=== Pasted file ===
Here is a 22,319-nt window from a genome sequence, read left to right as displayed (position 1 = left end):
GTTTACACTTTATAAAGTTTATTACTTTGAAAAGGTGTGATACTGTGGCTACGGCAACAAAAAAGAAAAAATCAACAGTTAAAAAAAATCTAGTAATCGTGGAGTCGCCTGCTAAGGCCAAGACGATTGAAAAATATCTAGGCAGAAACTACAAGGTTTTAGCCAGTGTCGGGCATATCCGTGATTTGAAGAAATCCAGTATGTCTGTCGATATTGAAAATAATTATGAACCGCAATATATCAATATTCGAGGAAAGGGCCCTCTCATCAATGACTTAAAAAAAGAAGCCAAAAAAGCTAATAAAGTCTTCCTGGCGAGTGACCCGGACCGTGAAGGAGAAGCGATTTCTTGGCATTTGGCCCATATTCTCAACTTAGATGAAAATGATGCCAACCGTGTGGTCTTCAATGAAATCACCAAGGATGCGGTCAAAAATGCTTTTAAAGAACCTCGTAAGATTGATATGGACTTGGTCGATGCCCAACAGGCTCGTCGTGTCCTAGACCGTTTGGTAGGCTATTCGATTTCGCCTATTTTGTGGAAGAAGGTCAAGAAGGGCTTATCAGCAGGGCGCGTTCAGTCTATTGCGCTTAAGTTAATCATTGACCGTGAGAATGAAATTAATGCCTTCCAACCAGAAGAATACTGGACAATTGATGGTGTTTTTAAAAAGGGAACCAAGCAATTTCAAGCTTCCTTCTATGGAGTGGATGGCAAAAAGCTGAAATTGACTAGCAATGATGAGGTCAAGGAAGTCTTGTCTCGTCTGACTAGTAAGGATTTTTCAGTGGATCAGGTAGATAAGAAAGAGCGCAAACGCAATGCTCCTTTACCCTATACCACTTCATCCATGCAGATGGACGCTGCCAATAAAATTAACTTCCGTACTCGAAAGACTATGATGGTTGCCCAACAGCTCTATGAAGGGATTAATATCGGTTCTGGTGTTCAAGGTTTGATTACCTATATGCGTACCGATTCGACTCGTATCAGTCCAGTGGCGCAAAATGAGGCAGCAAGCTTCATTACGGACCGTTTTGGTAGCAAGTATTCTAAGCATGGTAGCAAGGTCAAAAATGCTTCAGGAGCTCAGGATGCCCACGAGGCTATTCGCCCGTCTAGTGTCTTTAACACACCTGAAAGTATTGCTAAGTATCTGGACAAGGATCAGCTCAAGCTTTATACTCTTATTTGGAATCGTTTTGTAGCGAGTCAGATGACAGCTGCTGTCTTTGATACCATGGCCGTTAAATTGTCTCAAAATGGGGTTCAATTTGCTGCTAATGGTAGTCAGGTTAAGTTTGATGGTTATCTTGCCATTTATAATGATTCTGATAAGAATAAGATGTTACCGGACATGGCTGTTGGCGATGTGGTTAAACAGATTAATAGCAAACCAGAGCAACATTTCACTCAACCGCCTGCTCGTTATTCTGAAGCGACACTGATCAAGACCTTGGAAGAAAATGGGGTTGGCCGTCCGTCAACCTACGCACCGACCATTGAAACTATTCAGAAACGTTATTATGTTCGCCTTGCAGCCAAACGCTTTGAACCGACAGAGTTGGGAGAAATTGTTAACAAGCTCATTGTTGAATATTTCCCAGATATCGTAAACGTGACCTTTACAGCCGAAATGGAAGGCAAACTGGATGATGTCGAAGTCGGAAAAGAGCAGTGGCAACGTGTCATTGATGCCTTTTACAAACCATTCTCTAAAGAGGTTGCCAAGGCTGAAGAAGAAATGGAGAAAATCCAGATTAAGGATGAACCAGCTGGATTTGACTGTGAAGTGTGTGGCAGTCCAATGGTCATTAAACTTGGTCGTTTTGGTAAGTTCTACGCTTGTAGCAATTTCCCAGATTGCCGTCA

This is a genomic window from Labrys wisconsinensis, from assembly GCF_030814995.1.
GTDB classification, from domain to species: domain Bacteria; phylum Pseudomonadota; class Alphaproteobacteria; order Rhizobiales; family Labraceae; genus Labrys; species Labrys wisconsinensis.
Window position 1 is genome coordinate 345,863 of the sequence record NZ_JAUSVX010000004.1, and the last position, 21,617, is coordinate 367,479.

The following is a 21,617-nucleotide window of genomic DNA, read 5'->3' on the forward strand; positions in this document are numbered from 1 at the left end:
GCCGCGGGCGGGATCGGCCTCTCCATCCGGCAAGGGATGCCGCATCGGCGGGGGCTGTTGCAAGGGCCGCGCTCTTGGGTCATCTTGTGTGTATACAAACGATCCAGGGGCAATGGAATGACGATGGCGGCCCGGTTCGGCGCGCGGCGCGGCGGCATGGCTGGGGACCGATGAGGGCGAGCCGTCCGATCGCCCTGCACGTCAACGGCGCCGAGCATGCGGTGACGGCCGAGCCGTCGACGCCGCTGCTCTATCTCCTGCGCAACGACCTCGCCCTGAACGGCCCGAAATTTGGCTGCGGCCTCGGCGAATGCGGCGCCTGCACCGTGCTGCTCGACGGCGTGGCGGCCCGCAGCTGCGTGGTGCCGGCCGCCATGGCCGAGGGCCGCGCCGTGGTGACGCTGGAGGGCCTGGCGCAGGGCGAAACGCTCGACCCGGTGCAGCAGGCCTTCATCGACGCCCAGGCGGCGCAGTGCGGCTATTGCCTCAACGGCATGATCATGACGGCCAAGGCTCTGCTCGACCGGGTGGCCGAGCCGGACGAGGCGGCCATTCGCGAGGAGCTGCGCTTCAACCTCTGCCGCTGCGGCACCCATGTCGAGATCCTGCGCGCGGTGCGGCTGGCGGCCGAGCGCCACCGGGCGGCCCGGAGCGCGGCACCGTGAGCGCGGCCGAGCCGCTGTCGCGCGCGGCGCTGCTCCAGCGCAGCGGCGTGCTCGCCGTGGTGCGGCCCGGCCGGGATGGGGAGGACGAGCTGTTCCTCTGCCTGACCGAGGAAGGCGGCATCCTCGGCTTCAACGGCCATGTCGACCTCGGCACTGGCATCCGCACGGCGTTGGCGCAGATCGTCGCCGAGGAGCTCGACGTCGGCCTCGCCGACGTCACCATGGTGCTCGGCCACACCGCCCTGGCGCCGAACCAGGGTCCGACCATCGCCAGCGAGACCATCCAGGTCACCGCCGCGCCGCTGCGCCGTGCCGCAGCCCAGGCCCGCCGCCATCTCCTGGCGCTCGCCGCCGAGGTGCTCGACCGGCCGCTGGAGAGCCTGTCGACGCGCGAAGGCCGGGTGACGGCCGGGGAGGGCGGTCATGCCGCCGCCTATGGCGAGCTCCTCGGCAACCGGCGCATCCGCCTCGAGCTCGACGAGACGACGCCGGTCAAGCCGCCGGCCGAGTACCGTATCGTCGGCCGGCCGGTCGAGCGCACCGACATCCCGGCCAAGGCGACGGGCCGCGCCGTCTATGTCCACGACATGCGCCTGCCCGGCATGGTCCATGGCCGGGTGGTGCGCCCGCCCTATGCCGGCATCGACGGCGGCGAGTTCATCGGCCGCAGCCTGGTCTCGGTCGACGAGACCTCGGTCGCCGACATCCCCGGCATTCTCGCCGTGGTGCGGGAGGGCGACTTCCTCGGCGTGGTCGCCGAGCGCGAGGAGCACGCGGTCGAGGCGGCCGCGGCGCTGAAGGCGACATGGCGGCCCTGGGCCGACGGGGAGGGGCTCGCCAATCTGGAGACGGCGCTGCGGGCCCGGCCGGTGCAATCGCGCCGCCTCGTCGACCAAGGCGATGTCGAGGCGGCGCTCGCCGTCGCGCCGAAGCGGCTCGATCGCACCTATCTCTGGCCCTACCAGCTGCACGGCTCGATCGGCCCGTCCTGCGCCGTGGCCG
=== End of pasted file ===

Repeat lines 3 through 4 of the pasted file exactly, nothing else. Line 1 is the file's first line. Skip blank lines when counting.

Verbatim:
This is a genomic window from Labrys wisconsinensis, from assembly GCF_030814995.1.
GTDB classification, from domain to species: domain Bacteria; phylum Pseudomonadota; class Alphaproteobacteria; order Rhizobiales; family Labraceae; genus Labrys; species Labrys wisconsinensis.